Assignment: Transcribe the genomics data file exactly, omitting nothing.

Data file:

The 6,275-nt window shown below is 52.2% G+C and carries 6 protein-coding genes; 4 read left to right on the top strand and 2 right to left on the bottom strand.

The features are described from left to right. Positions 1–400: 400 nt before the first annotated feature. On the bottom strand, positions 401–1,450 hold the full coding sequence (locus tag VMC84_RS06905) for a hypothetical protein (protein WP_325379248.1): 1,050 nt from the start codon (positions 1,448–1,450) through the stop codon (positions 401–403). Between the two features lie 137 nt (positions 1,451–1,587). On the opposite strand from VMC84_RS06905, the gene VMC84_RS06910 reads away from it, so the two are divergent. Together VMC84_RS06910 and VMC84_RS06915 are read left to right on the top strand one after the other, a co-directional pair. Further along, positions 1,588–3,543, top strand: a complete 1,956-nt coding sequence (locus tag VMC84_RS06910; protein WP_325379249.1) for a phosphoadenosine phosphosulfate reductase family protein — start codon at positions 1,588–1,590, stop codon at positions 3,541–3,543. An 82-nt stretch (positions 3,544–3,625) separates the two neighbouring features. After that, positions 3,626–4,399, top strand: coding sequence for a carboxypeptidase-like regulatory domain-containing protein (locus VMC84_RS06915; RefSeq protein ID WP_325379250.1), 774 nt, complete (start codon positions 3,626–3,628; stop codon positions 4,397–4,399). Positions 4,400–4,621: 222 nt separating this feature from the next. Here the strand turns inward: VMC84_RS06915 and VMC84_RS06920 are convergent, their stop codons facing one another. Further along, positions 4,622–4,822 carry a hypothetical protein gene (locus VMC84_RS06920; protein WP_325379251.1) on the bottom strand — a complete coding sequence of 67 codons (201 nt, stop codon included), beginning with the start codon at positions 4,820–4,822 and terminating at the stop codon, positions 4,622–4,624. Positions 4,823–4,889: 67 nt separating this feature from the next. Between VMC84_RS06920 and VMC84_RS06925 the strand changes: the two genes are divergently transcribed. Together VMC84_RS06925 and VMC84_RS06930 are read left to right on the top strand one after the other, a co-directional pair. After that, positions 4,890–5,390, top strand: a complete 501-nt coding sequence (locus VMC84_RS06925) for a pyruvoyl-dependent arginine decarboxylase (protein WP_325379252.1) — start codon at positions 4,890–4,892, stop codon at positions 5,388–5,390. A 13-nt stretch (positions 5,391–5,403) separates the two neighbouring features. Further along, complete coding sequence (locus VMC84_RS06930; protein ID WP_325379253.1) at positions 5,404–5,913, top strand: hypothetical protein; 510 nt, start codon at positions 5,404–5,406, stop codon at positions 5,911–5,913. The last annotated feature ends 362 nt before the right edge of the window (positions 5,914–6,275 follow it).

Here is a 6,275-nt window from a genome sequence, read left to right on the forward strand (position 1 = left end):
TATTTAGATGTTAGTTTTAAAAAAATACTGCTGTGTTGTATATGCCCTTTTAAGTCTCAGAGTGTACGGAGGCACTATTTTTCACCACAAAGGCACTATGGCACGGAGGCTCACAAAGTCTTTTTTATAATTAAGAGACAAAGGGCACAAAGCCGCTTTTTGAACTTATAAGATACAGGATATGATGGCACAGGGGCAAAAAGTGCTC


The 6,275-nt window shown below is 52.2% G+C and carries 6 protein-coding genes; 4 read left to right on the top strand and 2 right to left on the bottom strand.

The features are described from left to right. Positions 1–400: 400 nt before the first annotated feature. On the bottom strand, positions 401–1,450 hold the full coding sequence (locus tag VMC84_RS06905) for a hypothetical protein (protein WP_325379248.1): 1,050 nt from the start codon (positions 1,448–1,450) through the stop codon (positions 401–403). Between the two features lie 137 nt (positions 1,451–1,587). On the opposite strand from VMC84_RS06905, the gene VMC84_RS06910 reads away from it, so the two are divergent. Together VMC84_RS06910 and VMC84_RS06915 are read left to right on the top strand one after the other, a co-directional pair. Further along, positions 1,588–3,543, top strand: a complete 1,956-nt coding sequence (locus tag VMC84_RS06910; protein WP_325379249.1) for a phosphoadenosine phosphosulfate reductase family protein — start codon at positions 1,588–1,590, stop codon at positions 3,541–3,543. An 82-nt stretch (positions 3,544–3,625) separates the two neighbouring features. After that, positions 3,626–4,399, top strand: coding sequence for a carboxypeptidase-like regulatory domain-containing protein (locus VMC84_RS06915; RefSeq protein ID WP_325379250.1), 774 nt, complete (start codon positions 3,626–3,628; stop codon positions 4,397–4,399). Positions 4,400–4,621: 222 nt separating this feature from the next. Here the strand turns inward: VMC84_RS06915 and VMC84_RS06920 are convergent, their stop codons facing one another. Further along, positions 4,622–4,822 carry a hypothetical protein gene (locus VMC84_RS06920; protein WP_325379251.1) on the bottom strand — a complete coding sequence of 67 codons (201 nt, stop codon included), beginning with the start codon at positions 4,820–4,822 and terminating at the stop codon, positions 4,622–4,624. Positions 4,823–4,889: 67 nt separating this feature from the next. Between VMC84_RS06920 and VMC84_RS06925 the strand changes: the two genes are divergently transcribed. Together VMC84_RS06925 and VMC84_RS06930 are read left to right on the top strand one after the other, a co-directional pair. After that, positions 4,890–5,390, top strand: a complete 501-nt coding sequence (locus VMC84_RS06925) for a pyruvoyl-dependent arginine decarboxylase (protein WP_325379252.1) — start codon at positions 4,890–4,892, stop codon at positions 5,388–5,390. A 13-nt stretch (positions 5,391–5,403) separates the two neighbouring features. Further along, complete coding sequence (locus VMC84_RS06930; protein ID WP_325379253.1) at positions 5,404–5,913, top strand: hypothetical protein; 510 nt, start codon at positions 5,404–5,406, stop codon at positions 5,911–5,913. The last annotated feature ends 362 nt before the right edge of the window (positions 5,914–6,275 follow it).

Here is a 6,275-nt window from a genome sequence, read left to right on the forward strand (position 1 = left end):
TATTTAGATGTTAGTTTTAAAAAAATACTGCTGTGTTGTATATGCCCTTTTAAGTCTCAGAGTGTACGGAGGCACTATTTTTCACCACAAAGGCACTATGGCACGGAGGCTCACAAAGTCTTTTTTATAATTAAGAGACAAAGGGCACAAAGCCGCTTTTTGAACTTATAAGATACAGGATATGATGGCACAGGGGCAAAAAGTGCTC